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Murray Smith was in the middle of a client presentation when the hard drive in his laptop failed. He took the machine to a local repair shop and learned the data he lost could not be retrieved.

Smith, the co-founder and CEO of business consulting firm OneCoach, San Diego, bought a new laptop and contacted his Web-based data-backup and recovery service. A couple of hours later, he had his data back.

Smith uses a service provided by Toronto-based Global Data Vaulting, which charges monthly fees to back up, store and, when necessary, restore customer data.

Daily backups take place over secure VPN connections, and the data is stored in a datacenter with physical security and fire suppression.

The laptop hard drive failure was one of three times in the past 18 months that Smith has asked Global Data Vaulting to restore data for him.

The investment in the service, he said, costs only a couple of dollars a day and protects business’ most important asset–the data.

“I can’t imagine anybody in business today not making that investment,” said Smith, whose company consults with businesses and self-employed professionals on improving profits and revenue. Protecting data is a key piece of advice for OneCoach clients.

“We talk about it in terms of buying insurance,” Smith said. “The number one thing that would stifle their growth is the loss of their data.”

Research firm Gartner Inc. has found that 93 percent of businesses that experience a significant data loss go out of business within five years.

Even so, some estimates put the number of businesses without sound backup practices and recovery plans at as high as 50 percent.

Jeffrey Beallor, president of Global Data Vaulting, said there is a disconnect in many businesses between the executives running the company and the managers running IT.

The IT staff typically is responsible for securing protecting and recovering data. But often top management does not allocate enough resources to backup and recovery, and IT managers don’t have enough clout to change that.

Offering backups, storage and recovery as a secure managed services over the Web takes the burden off the IT staff and makes it more affordable, Beallor said.

“We set up the customer and we manage the policies for them. We make sure all their daily backups run smoothly. If there are any deficiencies, we correct them for them,” Beallor said.

Through managed services, providers take over some or all of a customer’s IT functions for a monthly fee.

Customers get predictable service with round-the-clock remote monitoring and management for a set feel while providers get predictable revenue.

Among the services growing in popularity among budget-conscious businesses is Web-based backup and recovery, which lends itself to the managed services model because the approach automates and monitors recurring tasks that often are neglected.

Uncorrected errors

In the more traditional approach, errors often go uncorrected because no reliable monitoring systems are in place.

On-site tape backups require transferring the tapes elsewhere, and there have been cases of tapes lost in transition.

Global Data Vaulting offers Web-based backup and recovery to about 60 customers. The company uses a system based on IBM Corp.’s Tivoli platform that makes it easier to implement data backup and retrieval plans. The company licenses Tivoli Storage Manager 5.2 software to its customers.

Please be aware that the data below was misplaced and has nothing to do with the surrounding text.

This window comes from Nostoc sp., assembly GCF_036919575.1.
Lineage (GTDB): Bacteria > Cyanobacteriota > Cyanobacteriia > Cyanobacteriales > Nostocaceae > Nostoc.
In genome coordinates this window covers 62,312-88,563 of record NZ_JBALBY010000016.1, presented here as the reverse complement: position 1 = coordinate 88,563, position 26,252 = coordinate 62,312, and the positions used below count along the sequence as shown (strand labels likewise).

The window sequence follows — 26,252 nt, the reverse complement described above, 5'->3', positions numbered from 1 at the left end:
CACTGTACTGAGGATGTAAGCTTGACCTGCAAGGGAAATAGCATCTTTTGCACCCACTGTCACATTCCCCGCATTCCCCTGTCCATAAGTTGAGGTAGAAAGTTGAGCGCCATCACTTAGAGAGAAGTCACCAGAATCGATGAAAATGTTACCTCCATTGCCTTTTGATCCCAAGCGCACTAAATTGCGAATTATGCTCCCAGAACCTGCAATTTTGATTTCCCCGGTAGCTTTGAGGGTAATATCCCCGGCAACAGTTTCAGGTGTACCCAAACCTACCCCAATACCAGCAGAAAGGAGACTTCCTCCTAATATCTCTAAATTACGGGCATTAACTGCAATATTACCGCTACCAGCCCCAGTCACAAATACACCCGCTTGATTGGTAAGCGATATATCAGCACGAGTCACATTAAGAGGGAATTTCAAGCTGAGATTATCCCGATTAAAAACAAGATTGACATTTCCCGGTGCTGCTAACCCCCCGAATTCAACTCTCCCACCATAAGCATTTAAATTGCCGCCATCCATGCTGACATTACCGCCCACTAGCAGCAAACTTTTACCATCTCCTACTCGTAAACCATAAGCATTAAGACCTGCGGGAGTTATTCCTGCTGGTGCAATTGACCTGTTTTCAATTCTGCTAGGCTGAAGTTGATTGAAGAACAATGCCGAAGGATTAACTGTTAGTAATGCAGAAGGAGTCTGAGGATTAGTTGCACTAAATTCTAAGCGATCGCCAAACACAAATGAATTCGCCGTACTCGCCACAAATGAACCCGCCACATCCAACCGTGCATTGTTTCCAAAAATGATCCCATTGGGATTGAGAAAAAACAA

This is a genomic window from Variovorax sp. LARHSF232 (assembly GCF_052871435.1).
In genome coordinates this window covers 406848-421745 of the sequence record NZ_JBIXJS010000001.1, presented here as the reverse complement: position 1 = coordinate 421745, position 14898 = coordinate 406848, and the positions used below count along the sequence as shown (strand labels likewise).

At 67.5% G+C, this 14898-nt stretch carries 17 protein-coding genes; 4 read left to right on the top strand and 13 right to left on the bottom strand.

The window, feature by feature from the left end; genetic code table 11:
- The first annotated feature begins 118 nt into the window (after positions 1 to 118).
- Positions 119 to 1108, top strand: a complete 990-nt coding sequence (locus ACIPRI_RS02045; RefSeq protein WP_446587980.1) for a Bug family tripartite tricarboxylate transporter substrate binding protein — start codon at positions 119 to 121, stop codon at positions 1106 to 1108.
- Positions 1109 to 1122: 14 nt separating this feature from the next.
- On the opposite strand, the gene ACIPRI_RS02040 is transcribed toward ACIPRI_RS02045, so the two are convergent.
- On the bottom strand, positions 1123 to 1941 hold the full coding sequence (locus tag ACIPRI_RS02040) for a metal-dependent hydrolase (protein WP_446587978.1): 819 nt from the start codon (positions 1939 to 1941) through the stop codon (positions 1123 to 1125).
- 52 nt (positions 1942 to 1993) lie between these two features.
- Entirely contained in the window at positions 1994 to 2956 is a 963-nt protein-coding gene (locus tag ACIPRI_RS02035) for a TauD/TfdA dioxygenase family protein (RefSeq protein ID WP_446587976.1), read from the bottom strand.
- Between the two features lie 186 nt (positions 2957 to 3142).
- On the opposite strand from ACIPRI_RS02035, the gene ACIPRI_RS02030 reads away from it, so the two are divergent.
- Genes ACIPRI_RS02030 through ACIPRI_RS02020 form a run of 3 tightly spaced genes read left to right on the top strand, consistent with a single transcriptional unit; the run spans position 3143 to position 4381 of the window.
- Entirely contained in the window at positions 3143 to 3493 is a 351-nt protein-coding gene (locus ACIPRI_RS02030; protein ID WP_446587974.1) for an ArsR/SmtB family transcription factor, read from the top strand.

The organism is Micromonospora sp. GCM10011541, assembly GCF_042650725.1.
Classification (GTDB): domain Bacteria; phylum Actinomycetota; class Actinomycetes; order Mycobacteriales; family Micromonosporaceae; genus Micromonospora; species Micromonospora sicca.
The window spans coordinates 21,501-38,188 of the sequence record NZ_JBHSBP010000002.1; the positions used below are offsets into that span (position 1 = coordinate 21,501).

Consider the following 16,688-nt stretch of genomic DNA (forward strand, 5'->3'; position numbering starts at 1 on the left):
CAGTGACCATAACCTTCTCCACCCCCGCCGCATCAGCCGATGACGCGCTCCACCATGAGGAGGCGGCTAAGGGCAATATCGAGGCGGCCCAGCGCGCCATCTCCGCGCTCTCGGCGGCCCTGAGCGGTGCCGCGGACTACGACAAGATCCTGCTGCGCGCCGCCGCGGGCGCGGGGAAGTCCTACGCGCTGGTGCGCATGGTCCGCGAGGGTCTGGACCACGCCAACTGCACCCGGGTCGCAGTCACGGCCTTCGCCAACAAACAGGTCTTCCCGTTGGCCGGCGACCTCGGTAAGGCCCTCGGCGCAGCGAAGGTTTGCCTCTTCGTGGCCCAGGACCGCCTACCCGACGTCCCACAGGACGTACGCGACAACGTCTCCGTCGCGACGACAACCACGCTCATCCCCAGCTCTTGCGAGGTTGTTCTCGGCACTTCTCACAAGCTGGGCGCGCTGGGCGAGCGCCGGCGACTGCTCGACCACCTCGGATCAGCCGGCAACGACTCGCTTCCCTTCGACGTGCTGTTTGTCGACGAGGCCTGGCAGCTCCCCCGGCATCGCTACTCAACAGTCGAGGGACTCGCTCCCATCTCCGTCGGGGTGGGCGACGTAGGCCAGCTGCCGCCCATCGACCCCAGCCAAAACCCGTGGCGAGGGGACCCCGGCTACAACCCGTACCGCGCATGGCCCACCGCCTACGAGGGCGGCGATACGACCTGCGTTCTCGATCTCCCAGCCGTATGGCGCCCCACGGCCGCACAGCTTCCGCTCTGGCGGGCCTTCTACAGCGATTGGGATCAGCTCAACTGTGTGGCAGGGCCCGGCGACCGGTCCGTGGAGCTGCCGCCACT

“Deployment of our services can usually be done within an hour and a half,” Beallor said.

The system can zero in on the exact location, even the precise file, where a backup error occurs, he said.

The process of identifying the source and location of errors, corruption or breaches can take many hours, even days.

But the Global Data Vaulting System takes only an hour or two because of the monitoring and reporting capabilities of the Tivoli technology, which make it possible to implement regulation compliance and security policies, Beallor said.

And since customers need not make capital investments on equipment, the Web-based service is more affordable to them, Beallor said.

“They’re able to afford it, and they can start putting a little bit more into their disaster recovery planning,” he said.

Affordability is important, especially for the small and midsize businesses that are providing most of the fuel for current economic growth.

According to research firm AMI-Partners, New York, the SMB (small and midsize business) market will spend more than $175 billion on IT next year, up from an estimated $163 billion this year.

Global Data Vaulting started out about five years ago as a small consulting firm.

Having turned to backup, storage and retrieval as its core business, the company now is starting to make the service available to other channel companies.

The company already has four partners and is looking to add more.

“We have a very good compensation package; it’s annuity-based,” Beallor said.

Other companies seeking to entice partners with managed storage offerings include managed services platform providers N-able Technologies Inc. and rival Level Platforms Inc., both based in Ottawa.

N-able is in the process of launching its service, while LPI is still in the development phase.

Another platform provider, San Francisco-based Kaseya Inc. also offers backup and recovery services.

Smith said he learned about the importance of protecting and backing up data while running Indian Motorcycle International LLC, which he led out of bankruptcy.

The company at one point had a system failure that caused a serious loss of data.

“It was at that time that I recognized that our biggest asset, our intellectual property, could be gone,” he said.